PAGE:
Posted in Archives and Libraries, Military, Military pension, National Union Catalog of Manuscript Collections, Revolutionary War, Websites, Worldcat

William Tong – Revolutionary War Pension

In honor of Independence Day this post features a snippet from the Revolutionary War pension file for my 4th great-grandfather, William Tong.  He was born 9 Aug 1756 at Piscataway, Prince Georges County, Maryland and died at age 93 at Mt. Vernon, Jefferson County, Illinois.

Military pension files, as mentioned previously in this blog, are of immeasurable value for their content.  Note the answers William gives the interviewer:

William Tong, p. 10, “Revolutionary War Pensions, Maryland,” Case Files of Pension and Bounty-Land Warrant Applications Based on Revolutionary War Service, compiled ca. 1800 – ca. 1912, documenting the period ca. 1775 – ca. 1900,” originally NARA publication M804, digital image,

Here he gives a rundown of the battles he participated in when his company of minute men joined the army of General George Washington at the battles of Brandywine and Germantown:

William Tong, p. 8, “Revolutionary War Pensions, Maryland,” Case Files of Pension and Bounty-Land Warrant Applications Based on Revolutionary War Service, compiled ca. 1800 – ca. 1912, documenting the period ca. 1775 – ca. 1900,” originally NARA publication M804, digital image,

Years ago I made the wonderful discover of William Tong’s autobiography, edited by Herald Stout, at the Library of Congress by searching the National Union Catalog of Manuscript Collections (NUCMC).  The published version of the autobiography also contains his obituary.  Today the NUCMC catalog is also searchable through

Worldcat is the catalog for more than 10,000 public and university libraries worldwide, and items you find can be ordered through Inter-library loan to your local public library.  I was able to order a copy of his autobiography through my small-town library.

Today, I discovered this same thirteen page autobiography has been transcribed and  put online by someone. Check it out—it is fascinating.  If you are on the trail of someone, determine if he (and sometimes she) would have been of age to join the military during a war or other armed conflict, and track down their military service record and/or pension record.


I am an Accredited Genealogist® professional living in California. I have been researching and teaching since 1988.

5 thoughts on “William Tong – Revolutionary War Pension

  1. Hi Dayna,
    I just stumbled on this blog post. You found the transcribed autobiography of William Tong on my web site. I transcribed it from Herald Stout’s book. When he died, his widow sent me many of his records. I have just recently started a blog to highlight the stories and histories we find as we research our families. ( I don’t have access to William Tong’s Revolutionary War Pension records. Will have to put that on my list.

    I also noticed your Story of John Gooch and Mary Tong. What a great document!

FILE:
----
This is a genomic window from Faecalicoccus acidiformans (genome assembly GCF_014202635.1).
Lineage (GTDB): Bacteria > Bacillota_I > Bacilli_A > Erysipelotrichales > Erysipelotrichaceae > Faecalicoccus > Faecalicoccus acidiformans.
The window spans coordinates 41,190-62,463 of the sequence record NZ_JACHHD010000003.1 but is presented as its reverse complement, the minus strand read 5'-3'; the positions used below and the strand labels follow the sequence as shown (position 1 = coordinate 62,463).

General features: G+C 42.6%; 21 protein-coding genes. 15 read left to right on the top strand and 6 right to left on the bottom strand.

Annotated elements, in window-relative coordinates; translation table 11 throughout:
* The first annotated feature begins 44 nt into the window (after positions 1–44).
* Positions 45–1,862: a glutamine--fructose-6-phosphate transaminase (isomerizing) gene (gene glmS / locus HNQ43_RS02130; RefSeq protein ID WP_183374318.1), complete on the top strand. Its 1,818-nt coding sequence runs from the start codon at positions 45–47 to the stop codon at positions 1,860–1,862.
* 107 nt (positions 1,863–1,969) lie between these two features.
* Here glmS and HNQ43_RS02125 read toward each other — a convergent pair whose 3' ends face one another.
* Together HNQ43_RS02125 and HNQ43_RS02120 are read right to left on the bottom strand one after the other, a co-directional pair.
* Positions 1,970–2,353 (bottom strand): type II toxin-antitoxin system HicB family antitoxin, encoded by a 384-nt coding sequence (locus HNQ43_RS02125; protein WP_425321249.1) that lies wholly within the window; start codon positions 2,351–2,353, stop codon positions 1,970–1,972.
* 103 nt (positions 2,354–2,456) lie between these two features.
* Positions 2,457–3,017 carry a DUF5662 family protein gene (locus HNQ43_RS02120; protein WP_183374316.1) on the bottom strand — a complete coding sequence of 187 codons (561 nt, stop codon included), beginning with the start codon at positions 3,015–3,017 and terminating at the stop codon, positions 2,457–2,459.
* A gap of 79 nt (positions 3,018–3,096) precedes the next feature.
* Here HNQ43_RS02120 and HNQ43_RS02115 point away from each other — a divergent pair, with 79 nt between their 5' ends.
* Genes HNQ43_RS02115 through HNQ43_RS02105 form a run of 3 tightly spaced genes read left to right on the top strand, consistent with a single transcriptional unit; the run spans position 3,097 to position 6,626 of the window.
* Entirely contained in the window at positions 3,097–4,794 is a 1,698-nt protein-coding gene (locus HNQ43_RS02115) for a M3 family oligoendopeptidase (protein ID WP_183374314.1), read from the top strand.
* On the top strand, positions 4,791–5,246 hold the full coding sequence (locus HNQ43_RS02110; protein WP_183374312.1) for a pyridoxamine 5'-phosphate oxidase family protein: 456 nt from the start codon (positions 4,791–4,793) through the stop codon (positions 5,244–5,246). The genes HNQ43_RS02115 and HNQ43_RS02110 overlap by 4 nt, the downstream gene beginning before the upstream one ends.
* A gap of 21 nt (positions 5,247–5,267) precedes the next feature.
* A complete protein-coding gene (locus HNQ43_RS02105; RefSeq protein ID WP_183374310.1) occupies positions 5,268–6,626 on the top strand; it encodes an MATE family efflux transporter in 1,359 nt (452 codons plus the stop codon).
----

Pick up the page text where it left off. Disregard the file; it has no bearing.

2. Margaret, you will be interested to know I just ran across the name Abel Owen on a list of early members of the LDS Church in Missouri! The LDS settlement was in Jackson County, near Lafayette County. I was so surprised and thought you would get a kick out of that.

    1. Hello. I am related to Abel Owen and saw your post. Can you tell me where you saw this information? There was a non-LDS Abel Owen in the area in Lafayette in the 1820s and 1830s whose family was came from North Carolina. He was a local official at several times. I just want to make sure we have two different men.


      1. Hi Steven – I don’t have access to my notes right now, but will check that source when I return home in a few weeks. If I remember right it was a compiled source with names of early LDS members in the Jackson County locality but it gave no details other than names. In order to tell more about the LDS Abel Owen, more early LDS records could be searched for mention of other details in his life, such as birth date and family members. That would be the best way to differentiate between the two men, if they indeed are not the same person. By the way, I’m sure Margaret Owen would love to hear from you. She is a follower on this blog and is from your same Owen clan. She has found a lot of really interesting early records for the Owens.

  3. Wow – I just read William Tong’s autobiography. He was clearly a gentleman. We could use a few more gentlemen these days. And 26 children – he did leave a legacy! I wish more of the old ones had written their stories for those of us who are now here. Another of his daughters, Matilda Tong, married a fellow named George Counts. They ended up in the same California town, Mariposa, about the same time as my ggf, William Rensselaer Owen, who was a nephew to John Gooch and Mary Tong. Was this coincidence, or did all these folks know each other in Missouri? I don’t know. William, aka “Cow Bill” Owen, moved on by 1860. But Matilda and George are still in Mariposa at the Masonic Cemetery. If you’re ever traveling that direction, you could stop in and visit your great-great-great aunt! :-))

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